• Introduce the computer
Collaboratively Set the Agenda
• Orient patient to elicit a list of presenting
concerns (9)
“I’d like to get a list of all the things you’d like
to address today…”
• Use an open-ended question to initiate survey
“What concerns brought you in today? Before
I ask you some questions that I have, what
questions do you have for me?
• Ask “What else?” until all concerns are
identified (5, 21)
Are We Opening Pandora’s Box?
• How soon do physicians interrupt patients after asking a
question?
18-23 seconds (9, 32)
• How long will a patient talk if uninterrupted?
90 seconds (28)
• What are the risks of not allowing patients to tell their
story?
- Most important concern won’t come out! (11)
- 75% never finish what they were saying (28, 32)
- Difficulty diagnosing 50+% of these cases (61)
Beckman & Frankel, 1984; Marvel et al, 1999; Weston, Brown & Stewart, 1989; Langewitz et al, 2002
Recognizing & Responding to
Fears of the Physician
•
“Patients have too many presenting concerns per visit.
- The average outpatient has 1.7 concerns. (34)
- Eliciting a list takes ~ 32 seconds & significantly
reduces frequency of “doorknob” questions. (32, 60)
•
“It takes away from vital time for assessing & treating the
chief complaint.”
- The first concern usually not main concern. (6, 11)
- The “door knob” questions are more common when
an exhaustive list is not elicited early on. (32)
The REDE Model
Relationship Development
“VIEW”
• Vital activities
“How does it disrupt your daily activity?” or “How
does it impact your functioning?
• Ideas
“Often people have a sense of what is happening.
What ideas do you have about it?”
• Expectations (42)
“What are you hoping we can do for you today?” or
“What outcome do you hope to achieve with
treatment?”
• Worries (concerns, fears)
“What worries you most about it?”
The REDE Model
Are we speaking the same the
same language?
• How much medical information is forgotten by
the end of a visit?
40-80%
• How much of the information that is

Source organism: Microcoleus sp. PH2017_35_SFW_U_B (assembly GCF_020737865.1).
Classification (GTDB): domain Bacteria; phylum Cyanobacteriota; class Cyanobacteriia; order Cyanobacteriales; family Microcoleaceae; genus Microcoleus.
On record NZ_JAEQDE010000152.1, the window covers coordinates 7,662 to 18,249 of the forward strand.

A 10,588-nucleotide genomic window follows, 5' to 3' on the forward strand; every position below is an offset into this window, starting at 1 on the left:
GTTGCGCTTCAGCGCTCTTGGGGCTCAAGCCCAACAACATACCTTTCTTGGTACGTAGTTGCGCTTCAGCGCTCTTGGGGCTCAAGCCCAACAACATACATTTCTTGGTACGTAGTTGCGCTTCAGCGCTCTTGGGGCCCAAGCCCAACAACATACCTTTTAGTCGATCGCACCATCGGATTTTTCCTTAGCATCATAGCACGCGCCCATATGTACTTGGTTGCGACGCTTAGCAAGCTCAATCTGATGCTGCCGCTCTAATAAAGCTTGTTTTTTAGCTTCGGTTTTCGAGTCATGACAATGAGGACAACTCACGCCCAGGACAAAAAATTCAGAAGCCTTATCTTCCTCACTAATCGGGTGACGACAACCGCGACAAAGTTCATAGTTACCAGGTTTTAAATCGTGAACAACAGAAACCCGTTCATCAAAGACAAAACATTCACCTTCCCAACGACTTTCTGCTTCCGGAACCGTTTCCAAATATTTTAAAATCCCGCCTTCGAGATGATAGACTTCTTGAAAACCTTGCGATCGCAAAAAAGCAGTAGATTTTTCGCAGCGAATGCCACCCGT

remembered is accurate?
≤ 50%
Are we speaking the same the
same language?
(continued)
• Doctors overestimate patients’ ability to
understand medical information
• 88% of the country has intermediate to low
health literacy
- Intermediate health literacy = able to
determine when to take a medication with
food from reading the label
Engage the Relationship
• Use the process ARIA to:
- Share diagnosis and information
- Collaboratively develop the tx. plan
- Provide closure
Dialogue Yes, Monologue No
ARIA
ASSESS - using open-ended questions
• “What do you know about Diabetes?”
REFLECT – patient meaning & emotion
• “I understand that this worries you”
INFORM – use understandable language &
visual aids
• Visual aids ↑ recall by ~ 60% (26)
ASSESS - patient understanding & emotional
reaction
Collaboratively Develop
Treatment Plan
• Describe treatment goals & options
• Elicit patient preferences & integrate into a
mutually agreeable plan
• Check for mutual understanding (47, 48)
- “When you go home today, who will you talk
to about today’s appointment? What will you
say?”
Collaboratively Develop
Treatment Plan
(continued)
• Confirm patient’s commitment to plan
- “How do you feel about committing to this
plan?”
• Elicit potential treatment barriers & need for
additional resources
Provide Closure
• Alert patient that the visit is ending
• Affirm patient’s contributions & collaboration
during visit
- “I’m glad you came in today to get this
taken care of.”
• Arrange follow-up
- “Let’s have you follow up again in 6
weeks. Meanwhile, I will let you know
your lab results once I receive them.”
Provide Closure
(continued)
• Provide handshake & a personal goodbye
with a handoff
• Provide After visit summary with instructions
Demonstrate Empathy
Throughout the Visit
• Shows how much we care
• Verbal and non-verbal
• Declines throughout
training or with time
& task pressure (15, 24)
• Saves time
- OP medical visits save 2 minutes &
surgery visits save 1.5 minutes with
use of 1 empathic statement. (30)
In Conclusion
• Patient experience and health care reform
• Patient experience improves your practice
• Communication improves both the patient
and physician experience
At the end of the day,
Improving Patient Experience
and Communication is
just the right thing to do.